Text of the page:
It's his only plus pitch, but it's propelled him to an excellent season in middle relief for Tampa Bay.
No. 7: Jon Garland
Cutter Effectiveness: 2.26 runs above average
Cutter Usage: 11.0 percent
Cutter Velocity: 87.6 mph
Cutter Movement: 5.0 inches right to left, 1.5 inches down
Garland only just started throwing the cutter this year, and it doesn't have great velocity or movement. I'm inclined to think its success is simply because batters don't realize he has it since he never threw it before this season.
No. 6: Chad Durbin
Cutter Effectiveness: 2.30 runs above average
Cutter Usage: 23.4 percent
Cutter Velocity: 86.7 mph
Cutter Movement: 8.4 inches right to left, 4.2 inches down
Durbin is also a guy who didn't throw much of a cutter before this year, but unlike Garland's, Durbin's cutter has well-above-average horizontal and vertical movement. The average cutter moves about six inches horizontally and two vertically.
That makes Durbin's cutter a good bet for sustained success, which is good considering all his other pitches are below-average in 2009.
No. 5: Mariano Rivera
Cutter Effectiveness: 2.36 runs above average
Cutter Usage: 91.4 percent
Cutter Velocity: 91.3 mph
Cutter Movement: 7.9 inches right to left, 2.7 inches down
Now here's where we get to the distinction between "best" and "most effective."
Does Mariano Rivera have the best cutter in baseball? Probably. We'll get to one possible challenger for that title in a minute, but other than that, no cutter in baseball combines velocity and movement like Rivera's.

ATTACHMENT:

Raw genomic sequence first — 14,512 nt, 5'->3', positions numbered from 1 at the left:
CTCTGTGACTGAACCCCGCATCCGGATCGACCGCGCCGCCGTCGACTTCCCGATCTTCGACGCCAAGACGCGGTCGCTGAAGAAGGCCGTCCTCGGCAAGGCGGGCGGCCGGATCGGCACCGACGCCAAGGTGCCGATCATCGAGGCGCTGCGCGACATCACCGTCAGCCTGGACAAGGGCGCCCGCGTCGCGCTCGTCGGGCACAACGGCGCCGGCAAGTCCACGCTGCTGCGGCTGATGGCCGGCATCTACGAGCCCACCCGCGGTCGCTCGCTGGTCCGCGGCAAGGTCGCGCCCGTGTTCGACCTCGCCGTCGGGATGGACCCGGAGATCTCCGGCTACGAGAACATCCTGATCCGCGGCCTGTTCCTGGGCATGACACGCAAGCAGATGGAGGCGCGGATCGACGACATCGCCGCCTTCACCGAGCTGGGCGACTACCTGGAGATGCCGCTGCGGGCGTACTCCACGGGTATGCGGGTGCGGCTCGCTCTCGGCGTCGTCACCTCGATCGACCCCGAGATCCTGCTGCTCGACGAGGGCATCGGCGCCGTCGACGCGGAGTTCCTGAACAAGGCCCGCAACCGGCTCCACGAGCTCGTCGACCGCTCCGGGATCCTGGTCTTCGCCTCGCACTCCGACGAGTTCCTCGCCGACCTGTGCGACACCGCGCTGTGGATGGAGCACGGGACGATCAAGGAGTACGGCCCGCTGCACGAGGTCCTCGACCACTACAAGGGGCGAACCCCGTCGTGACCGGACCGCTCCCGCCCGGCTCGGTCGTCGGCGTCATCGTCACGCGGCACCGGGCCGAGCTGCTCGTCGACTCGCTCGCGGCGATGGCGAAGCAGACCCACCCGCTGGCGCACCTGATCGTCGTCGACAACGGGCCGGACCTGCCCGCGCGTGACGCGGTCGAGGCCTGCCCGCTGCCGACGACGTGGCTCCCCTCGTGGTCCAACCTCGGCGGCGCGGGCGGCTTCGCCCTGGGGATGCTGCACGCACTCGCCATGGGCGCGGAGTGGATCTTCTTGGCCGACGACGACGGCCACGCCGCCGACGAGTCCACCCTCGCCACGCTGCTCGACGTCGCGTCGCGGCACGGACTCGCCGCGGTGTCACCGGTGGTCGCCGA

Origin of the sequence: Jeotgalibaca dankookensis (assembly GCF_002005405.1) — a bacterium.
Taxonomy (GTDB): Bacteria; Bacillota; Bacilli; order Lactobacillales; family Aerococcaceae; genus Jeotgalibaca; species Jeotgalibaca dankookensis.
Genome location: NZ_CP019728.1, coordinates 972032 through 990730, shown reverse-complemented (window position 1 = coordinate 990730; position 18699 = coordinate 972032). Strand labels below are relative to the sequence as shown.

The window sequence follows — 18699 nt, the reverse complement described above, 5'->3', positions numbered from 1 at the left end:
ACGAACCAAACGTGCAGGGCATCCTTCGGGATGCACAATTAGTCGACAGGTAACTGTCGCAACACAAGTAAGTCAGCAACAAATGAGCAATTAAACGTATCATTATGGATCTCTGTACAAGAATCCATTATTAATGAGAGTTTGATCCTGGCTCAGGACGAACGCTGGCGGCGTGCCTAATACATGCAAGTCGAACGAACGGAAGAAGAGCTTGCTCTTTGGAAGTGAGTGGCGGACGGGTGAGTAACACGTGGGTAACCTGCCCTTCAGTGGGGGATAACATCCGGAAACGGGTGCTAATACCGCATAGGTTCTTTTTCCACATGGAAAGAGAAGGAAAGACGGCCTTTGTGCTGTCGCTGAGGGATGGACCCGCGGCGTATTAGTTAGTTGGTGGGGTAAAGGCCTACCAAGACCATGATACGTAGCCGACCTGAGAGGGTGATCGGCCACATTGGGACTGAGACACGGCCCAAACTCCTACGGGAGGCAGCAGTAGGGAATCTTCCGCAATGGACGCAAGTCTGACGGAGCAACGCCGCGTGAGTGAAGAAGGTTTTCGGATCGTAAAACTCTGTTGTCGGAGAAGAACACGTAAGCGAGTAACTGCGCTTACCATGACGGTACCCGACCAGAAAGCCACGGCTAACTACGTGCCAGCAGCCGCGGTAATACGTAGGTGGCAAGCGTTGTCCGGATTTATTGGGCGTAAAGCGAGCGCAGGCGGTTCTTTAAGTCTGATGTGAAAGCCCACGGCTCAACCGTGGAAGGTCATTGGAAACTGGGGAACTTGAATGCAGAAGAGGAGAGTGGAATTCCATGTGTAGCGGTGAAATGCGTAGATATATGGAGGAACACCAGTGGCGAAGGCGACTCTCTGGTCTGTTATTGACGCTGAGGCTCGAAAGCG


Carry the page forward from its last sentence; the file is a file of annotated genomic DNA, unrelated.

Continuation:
The reason why it ranks fifth is because it's the only pitch he throws. Batters certainly know what to expect, whereas with a guy like Garland, they sometimes don't even know the pitch exists.
It's the best cutter in baseball because if anyone else ahead of Rivera tried to throw only the cutter, it almost certainly would fall below Rivera's 2.36 runs above average.
Ultimately, Rivera gets the most value out of his cutter overall, just not on a pitch-by-pitch basis because of its heavy usage.
One cautionary note about Rivera: The cutter has lost 1.8 inches of horizontal movement in the past two seasons, so the pitch may be declining. Then again, he's been doing this so well for so long that I'm not going to doubt him until his numbers take a nosedive, and you shouldn't doubt him either.
No. 4: John Danks
Cutter Effectiveness: 2.38 runs above average
Cutter Usage: 22.1 percent
Cutter Velocity: 86.5 mph
Cutter Movement: 7.3 inches left to right, 4.3 inches down